PARIS: One of France's most prestigious universities was forced to shut Thursday after student protesters staged a campus occupation against government plans to make higher education more competitive.
The Ecole Normale Superieure in Paris is the latest of numerous universities across France to face sit-ins against President Emmanuel Macron's shake-up of the education system.
Coming just as undergraduates begin their summer exams, the sit-ins have caused major disruption, including in Strasbourg where protesters blocked 700 language students from sitting a test Thursday, prompting an angry standoff with security guards.
At present, anyone who graduates from high school is guaranteed a place at a public university, but Macron's government wants to introduce more selective criteria to tackle overcrowding and high dropout rates.
Protesters say the plan is an attack on France's egalitarian tradition of offering a public higher education to all.
But Prime Minister Edouard Philippe expressed amusement at the idea of students at the "Normale Sup'" in Paris -- part of a separate tier of highly selective top universities known as "grandes ecoles" -- joining the movement.
"It's quite charming, given the extremely selective nature of the Ecole Normale Superieure," he said.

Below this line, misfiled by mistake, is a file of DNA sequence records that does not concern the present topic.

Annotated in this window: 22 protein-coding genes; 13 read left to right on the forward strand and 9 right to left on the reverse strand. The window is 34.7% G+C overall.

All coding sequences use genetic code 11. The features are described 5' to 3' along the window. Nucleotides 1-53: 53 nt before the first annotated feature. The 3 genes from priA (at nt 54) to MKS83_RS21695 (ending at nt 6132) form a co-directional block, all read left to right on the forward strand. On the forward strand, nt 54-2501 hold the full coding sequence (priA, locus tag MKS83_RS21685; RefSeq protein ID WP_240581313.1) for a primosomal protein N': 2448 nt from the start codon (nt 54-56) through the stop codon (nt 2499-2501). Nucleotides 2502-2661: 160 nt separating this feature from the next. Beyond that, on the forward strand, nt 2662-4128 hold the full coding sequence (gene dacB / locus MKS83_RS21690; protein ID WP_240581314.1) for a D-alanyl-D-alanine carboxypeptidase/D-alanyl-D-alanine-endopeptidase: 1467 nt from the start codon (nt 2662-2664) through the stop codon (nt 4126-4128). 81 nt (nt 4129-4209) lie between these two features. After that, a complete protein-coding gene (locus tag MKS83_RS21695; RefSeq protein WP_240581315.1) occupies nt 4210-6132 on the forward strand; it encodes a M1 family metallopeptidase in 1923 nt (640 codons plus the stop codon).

Founded during the French Revolution, the Normale Sup' counts giants of French philosophy including Jean-Paul Sartre and Michel Foucault among its alumni.
All classes were cancelled and riot police could be seen outside the campus Thursday after protesters -- several dozen, according to students -- began their sit-in following a meeting on Wednesday night.
Graffiti-smeared campuses -
Photos taken by students before the campus shutdown showed graffiti daubed across corridors and smashed doors, scenes similar to those at other university sit-ins in recent weeks.
Even a memorial to Normale Sup' staff and students who died in World War I was scrawled with anti-police graffiti, prompting widespread anger on social media.
The occupiers included students and alumni as well as some outsiders, according to students at the scene.
The government has accused anarchist groups of infiltrating the protest movement.
Three of France's 73 public universities are currently blocked completely -- in the cities of Toulouse and Rennes as well as the Paris suburb of Nanterre -- though this is down from around 15.
Some faculty buildings at other universities also remain occupied.
In the northeastern city of Nancy, police scuffled with around 30 students trying to block an amphitheatre at the arts and social sciences campus where students were due to take an exam on Thursday.
The student protests have added to a mood of discontent in France among various groups opposed to Macron's reforms.
Thursday saw the latest of a wave of strikes launched in early April by rail workers protesting against Macron's planned overhaul of state operator SNCF.
But the train strikes, like the student protests, have lost some steam in recent weeks, with the scale of the disruption easing.
Half of high-speed and suburban trains ran on Thursday, up from around an eighth at the beginning of the walkouts. A similar level of disruption is expected in fresh strikes Friday.